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Entries in UserExperience (1)


Enterprises and User Experience

And how. Think about the interfaces/systems your company makes you use, and then compare those user experiences to those of nearly every system/interface you use in your personal life -- Gmail, Amazon, your bank's app, Dropbox, Keep, Starbucks, Twitter; even for a service as complex as Evernote.*

*Not iTunes; as a user expereince, it's a train wreck, I think. 

See this piece in TechCrunch by Todd McKinnon that captures -- in part using as an example -- the problem enterprises have: not focusing on what users want to do, versus what IT wants users to do. 

Perfecting The Enterprise End User Experience

Posted [February 2, 2014] 

Editor’s note: Todd McKinnon is CEO of identity management firm Okta. Follow him on Twitter @toddmckinnon.

Everyone talks about user experience. It’s often referred to in terms of how “sticky” an app is: how easy it is to use, how engaging it is, how relevant it is to what users are doing, etc. All are elements that contribute to a compelling experience, regardless of industry or app type. But while user experience is well understood and has always been core to the development and success of consumer-facing apps, the same is hardly true in the enterprise world.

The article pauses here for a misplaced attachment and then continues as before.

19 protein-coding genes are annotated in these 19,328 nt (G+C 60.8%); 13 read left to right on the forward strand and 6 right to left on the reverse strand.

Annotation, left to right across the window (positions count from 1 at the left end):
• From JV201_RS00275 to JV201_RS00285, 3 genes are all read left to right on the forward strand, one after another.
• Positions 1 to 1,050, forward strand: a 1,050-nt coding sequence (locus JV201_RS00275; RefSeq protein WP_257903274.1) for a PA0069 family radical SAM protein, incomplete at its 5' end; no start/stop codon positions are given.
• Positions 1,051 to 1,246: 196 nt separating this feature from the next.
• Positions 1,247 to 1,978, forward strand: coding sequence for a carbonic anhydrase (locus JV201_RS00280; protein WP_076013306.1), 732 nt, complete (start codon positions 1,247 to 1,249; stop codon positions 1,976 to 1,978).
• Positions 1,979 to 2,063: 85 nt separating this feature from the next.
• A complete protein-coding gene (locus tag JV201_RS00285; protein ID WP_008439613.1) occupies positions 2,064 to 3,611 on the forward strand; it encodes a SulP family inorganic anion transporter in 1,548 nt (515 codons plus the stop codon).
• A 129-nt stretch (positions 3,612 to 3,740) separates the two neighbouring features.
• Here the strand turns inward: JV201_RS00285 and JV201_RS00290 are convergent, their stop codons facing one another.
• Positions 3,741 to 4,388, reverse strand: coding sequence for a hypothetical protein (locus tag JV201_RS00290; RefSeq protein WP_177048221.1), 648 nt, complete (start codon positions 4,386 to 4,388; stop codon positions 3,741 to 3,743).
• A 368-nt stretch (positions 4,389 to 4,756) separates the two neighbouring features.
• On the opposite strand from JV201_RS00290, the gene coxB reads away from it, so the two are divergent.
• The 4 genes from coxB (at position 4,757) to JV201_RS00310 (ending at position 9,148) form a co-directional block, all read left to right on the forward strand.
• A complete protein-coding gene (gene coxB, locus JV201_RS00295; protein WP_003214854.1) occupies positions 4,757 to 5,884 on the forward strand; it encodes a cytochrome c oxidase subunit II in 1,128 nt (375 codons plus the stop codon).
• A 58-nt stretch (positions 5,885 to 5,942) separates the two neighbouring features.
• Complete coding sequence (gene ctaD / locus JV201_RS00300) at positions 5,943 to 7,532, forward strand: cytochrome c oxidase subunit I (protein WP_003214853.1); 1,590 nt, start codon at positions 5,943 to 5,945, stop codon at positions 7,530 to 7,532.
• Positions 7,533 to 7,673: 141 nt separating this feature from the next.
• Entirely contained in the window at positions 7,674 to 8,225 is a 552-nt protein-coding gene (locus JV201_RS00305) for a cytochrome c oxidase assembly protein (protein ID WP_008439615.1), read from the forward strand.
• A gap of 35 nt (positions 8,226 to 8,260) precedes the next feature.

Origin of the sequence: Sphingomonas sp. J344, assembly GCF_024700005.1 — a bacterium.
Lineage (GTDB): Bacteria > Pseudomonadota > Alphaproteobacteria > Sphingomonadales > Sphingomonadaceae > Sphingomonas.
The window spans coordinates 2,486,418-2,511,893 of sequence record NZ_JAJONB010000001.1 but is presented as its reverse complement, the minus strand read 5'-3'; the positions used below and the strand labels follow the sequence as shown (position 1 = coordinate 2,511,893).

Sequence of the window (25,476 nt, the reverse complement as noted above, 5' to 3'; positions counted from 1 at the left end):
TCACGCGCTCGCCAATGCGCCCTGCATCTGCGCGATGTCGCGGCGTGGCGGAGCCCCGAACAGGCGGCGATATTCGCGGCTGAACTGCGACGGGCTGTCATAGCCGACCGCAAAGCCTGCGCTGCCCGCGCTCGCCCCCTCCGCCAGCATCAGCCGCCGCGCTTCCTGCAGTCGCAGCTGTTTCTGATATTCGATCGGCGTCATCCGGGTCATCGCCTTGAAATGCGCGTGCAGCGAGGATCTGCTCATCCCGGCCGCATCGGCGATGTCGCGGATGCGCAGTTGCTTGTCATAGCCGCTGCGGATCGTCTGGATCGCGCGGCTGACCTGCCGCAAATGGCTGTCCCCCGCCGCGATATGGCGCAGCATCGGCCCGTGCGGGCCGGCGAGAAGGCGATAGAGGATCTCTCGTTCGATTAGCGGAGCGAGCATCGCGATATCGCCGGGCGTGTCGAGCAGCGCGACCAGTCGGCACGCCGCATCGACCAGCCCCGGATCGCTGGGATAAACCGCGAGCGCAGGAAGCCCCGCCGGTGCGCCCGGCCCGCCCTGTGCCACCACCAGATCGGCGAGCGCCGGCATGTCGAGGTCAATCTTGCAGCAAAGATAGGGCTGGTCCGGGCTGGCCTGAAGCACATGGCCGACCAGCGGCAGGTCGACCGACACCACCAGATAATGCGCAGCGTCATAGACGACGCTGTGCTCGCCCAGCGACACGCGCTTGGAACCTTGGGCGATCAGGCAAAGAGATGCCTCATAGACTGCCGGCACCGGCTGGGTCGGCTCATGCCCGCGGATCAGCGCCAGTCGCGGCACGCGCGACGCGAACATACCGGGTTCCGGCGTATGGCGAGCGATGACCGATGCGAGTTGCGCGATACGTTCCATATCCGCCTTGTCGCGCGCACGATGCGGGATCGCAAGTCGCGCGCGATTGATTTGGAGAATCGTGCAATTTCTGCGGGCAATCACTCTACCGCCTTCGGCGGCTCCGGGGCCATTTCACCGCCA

So why is that and what are we – as enterprise software companies – doing about it?

To make a lasting impact and to drive change within it requires an entirely new way of thinking about software development and large-scale technology projects. It’s also one that suggests we look to our consumer counterparts for guidance on how to put the user first and build technology second.

If we mimic companies like Uber and GoPro – resisting the temptation to simply recreate old experiences in a new environment – we’ll enable entirely new, powerful use cases. We’ll move away from the old standard of iteration to a new standard of true innovation. We’ll create business value that didn’t exist previously that ultimately makes companies more competitive. We’ll make the economy stronger. We might even make the world better.

It’s a massive challenge, but it’s also a massive opportunity.

Article continues at link.